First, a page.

The Scottish Government has dropped the “controversial” Named Persons scheme following recommendation from an expert panel.
Cabinet secretary for education John Swinney announced on Thursday afternoon plans to scrap part four and five of the Children and Young People (Scotland) Act 2014 Bill and the Children and Young People Information Sharing Bill.
Part four of the Act would have made it a provision for every child and young person to have a named person, while part five would have looked to introduce the requirement for a child’s plan when a child’s well-being required the support of a targeted intervention.
These elements of the were awaiting the passage of the Children and Young People Information Sharing Bill before being brought into force, which has been dropped.
Mid Scotland and Fife MSP Liz Smith, Scottish Conservative shadow education secretary, called on Mr Swinney to apologise to parliament for the anxiety caused by the Bill’s introduction.
Mr Swinney said he would not.
Ms Smith said: “This is a complete humiliation for the SNP. Common sense should have told them years ago that this policy was both universally unpopular and unworkable.
“In the interim, millions of pounds of taxpayers’ money has been wasted as has the time that should have been spent addressing the challenges facing our most vulnerable children.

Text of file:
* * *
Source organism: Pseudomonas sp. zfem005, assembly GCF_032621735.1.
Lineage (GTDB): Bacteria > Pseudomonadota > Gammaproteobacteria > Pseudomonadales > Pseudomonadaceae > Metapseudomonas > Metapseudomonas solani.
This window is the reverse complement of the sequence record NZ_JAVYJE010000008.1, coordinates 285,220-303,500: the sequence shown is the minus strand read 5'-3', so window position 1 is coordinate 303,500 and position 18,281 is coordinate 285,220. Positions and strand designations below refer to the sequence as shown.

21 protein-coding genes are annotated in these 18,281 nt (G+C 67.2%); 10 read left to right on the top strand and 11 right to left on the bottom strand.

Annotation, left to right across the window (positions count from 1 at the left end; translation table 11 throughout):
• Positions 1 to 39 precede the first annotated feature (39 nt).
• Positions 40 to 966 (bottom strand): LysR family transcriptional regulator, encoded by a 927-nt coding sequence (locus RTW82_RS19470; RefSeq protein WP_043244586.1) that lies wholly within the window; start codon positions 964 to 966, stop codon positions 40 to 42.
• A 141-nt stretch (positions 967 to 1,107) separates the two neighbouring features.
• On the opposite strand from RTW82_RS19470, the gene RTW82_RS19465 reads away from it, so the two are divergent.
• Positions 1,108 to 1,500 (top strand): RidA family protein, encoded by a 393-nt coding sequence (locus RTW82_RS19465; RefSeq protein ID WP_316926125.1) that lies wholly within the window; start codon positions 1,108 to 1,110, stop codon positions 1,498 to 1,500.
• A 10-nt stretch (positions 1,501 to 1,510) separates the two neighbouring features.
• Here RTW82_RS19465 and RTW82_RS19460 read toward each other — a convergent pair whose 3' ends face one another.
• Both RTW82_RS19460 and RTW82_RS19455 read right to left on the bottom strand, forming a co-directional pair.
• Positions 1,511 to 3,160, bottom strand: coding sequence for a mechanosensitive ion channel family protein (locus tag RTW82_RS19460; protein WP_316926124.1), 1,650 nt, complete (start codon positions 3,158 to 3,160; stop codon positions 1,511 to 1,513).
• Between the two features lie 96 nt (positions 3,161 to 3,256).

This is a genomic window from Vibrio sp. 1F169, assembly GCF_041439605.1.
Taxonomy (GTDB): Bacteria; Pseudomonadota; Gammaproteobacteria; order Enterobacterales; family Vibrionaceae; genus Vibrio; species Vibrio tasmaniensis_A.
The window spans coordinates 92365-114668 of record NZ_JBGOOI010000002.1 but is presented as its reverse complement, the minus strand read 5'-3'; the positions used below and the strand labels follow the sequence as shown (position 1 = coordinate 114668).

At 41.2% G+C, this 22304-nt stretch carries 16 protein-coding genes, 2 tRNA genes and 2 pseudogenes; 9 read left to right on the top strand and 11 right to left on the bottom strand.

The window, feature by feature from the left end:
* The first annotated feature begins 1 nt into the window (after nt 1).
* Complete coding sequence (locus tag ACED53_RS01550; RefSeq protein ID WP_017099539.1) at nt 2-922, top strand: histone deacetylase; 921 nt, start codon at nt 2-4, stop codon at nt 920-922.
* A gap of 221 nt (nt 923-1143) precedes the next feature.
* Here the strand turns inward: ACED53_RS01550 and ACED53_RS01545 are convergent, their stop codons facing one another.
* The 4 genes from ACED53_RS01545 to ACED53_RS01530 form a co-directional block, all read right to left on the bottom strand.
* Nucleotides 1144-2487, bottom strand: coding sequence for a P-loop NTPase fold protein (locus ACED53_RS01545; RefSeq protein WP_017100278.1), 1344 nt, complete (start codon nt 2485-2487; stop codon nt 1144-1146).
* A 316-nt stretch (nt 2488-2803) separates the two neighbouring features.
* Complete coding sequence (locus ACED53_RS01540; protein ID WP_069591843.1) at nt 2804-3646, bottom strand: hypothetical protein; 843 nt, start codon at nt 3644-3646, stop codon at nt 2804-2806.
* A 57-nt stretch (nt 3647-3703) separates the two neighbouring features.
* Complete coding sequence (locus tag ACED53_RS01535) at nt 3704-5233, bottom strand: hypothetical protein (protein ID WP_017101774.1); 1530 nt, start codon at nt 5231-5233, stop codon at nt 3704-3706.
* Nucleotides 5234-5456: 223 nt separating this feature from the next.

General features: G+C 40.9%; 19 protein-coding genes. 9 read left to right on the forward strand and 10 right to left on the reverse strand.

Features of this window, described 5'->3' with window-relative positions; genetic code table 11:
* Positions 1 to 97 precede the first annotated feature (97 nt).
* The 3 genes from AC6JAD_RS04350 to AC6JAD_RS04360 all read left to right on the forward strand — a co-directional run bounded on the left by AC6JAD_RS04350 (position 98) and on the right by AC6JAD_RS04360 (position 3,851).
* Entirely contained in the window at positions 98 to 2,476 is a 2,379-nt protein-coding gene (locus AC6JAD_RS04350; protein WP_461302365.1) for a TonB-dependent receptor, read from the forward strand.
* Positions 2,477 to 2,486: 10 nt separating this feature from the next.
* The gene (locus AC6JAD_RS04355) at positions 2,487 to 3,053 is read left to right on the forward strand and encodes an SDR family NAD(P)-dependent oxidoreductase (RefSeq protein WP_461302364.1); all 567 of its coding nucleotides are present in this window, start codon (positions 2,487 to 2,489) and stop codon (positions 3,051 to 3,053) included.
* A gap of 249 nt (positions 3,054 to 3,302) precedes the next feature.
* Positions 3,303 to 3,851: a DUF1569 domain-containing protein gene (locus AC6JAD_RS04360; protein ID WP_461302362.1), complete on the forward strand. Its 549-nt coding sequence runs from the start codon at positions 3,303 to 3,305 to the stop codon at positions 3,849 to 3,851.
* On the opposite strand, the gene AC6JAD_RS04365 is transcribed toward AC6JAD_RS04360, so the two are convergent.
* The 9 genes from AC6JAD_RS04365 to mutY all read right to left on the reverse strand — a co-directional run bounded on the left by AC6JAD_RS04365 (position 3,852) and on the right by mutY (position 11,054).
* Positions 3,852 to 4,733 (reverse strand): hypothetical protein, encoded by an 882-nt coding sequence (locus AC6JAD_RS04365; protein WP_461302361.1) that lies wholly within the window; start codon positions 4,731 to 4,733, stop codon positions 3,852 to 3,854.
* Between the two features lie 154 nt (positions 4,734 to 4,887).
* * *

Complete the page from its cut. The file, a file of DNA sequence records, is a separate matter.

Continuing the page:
“John Swinney should apologise to all the professionals on the front line who have been faced with endless bureaucracy around this policy and the anxiety of not knowing where their legal responsibilities lay.
“It is very welcome news that this policy will now be consigned to the dustbin.”
Scottish Labour’s education spokesperson Iain Gray MSP said: “This whole process has been a shambles.
“The principle of the named person scheme was a good one but it has been destroyed by the incompetence of successive SNP ministers.
“They lost control of the policy, lost the confidence and support of practitioners, parents and the public, then lost the challenge in the supreme court.
“To have to abandon one bill and repeal another in one day is an unprecedented humiliation for John Swinney.
“It is not the first time either – he had to drop his flagship education bill.
“John Swinney was meant to be a “safe pair of hands”, but he has dropped the ball yet again.”
Mr Swinney said: “I believe we have taken an important step forward in providing families and practitioners with certainty about how information sharing can support well-being in a transparent way which respects the rights of everyone.
“The mandatory named person scheme for every child – underpinned by law – will now not happen. We will withdraw our Bill and repeal the relevant legislation.
“Instead, existing voluntary services that provide a point of contact for support will continue under current legal powers, where councils and health boards wish to provide them and parents want to use them.
“In this way, we will support our children and young people so that they can thrive and rise to the challenges and opportunities that life brings.
“Only through continued investment in our children’s well-being will we achieve our vision of a prosperous country where everyone gets the chance to fulfil their potential, and no-one is left behind.”